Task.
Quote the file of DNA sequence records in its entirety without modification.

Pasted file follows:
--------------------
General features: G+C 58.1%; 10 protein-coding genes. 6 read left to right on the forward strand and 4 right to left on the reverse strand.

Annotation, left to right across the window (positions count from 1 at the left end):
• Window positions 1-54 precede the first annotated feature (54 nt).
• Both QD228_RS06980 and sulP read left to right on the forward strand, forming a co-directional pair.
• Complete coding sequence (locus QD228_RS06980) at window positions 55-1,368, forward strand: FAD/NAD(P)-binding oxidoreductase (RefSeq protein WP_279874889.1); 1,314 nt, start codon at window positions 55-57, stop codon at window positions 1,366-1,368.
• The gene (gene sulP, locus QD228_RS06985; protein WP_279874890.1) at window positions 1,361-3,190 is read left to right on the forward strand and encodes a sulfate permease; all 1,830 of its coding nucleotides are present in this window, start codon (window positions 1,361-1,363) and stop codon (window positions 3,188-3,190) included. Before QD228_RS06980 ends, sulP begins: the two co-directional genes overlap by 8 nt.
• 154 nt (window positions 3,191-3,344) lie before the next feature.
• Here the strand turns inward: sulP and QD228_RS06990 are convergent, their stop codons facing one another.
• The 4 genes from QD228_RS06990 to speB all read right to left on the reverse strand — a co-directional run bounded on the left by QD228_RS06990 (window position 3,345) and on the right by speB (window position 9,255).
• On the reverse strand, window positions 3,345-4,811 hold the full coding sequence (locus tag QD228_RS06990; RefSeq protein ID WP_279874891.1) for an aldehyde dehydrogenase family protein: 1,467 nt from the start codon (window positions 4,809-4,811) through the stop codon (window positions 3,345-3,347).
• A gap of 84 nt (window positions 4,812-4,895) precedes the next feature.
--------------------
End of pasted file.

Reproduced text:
General features: G+C 58.1%; 10 protein-coding genes. 6 read left to right on the forward strand and 4 right to left on the reverse strand.

Annotation, left to right across the window (positions count from 1 at the left end):
• Window positions 1-54 precede the first annotated feature (54 nt).
• Both QD228_RS06980 and sulP read left to right on the forward strand, forming a co-directional pair.
• Complete coding sequence (locus QD228_RS06980) at window positions 55-1,368, forward strand: FAD/NAD(P)-binding oxidoreductase (RefSeq protein WP_279874889.1); 1,314 nt, start codon at window positions 55-57, stop codon at window positions 1,366-1,368.
• The gene (gene sulP, locus QD228_RS06985; protein WP_279874890.1) at window positions 1,361-3,190 is read left to right on the forward strand and encodes a sulfate permease; all 1,830 of its coding nucleotides are present in this window, start codon (window positions 1,361-1,363) and stop codon (window positions 3,188-3,190) included. Before QD228_RS06980 ends, sulP begins: the two co-directional genes overlap by 8 nt.
• 154 nt (window positions 3,191-3,344) lie before the next feature.
• Here the strand turns inward: sulP and QD228_RS06990 are convergent, their stop codons facing one another.
• The 4 genes from QD228_RS06990 to speB all read right to left on the reverse strand — a co-directional run bounded on the left by QD228_RS06990 (window position 3,345) and on the right by speB (window position 9,255).
• On the reverse strand, window positions 3,345-4,811 hold the full coding sequence (locus tag QD228_RS06990; RefSeq protein ID WP_279874891.1) for an aldehyde dehydrogenase family protein: 1,467 nt from the start codon (window positions 4,809-4,811) through the stop codon (window positions 3,345-3,347).
• A gap of 84 nt (window positions 4,812-4,895) precedes the next feature.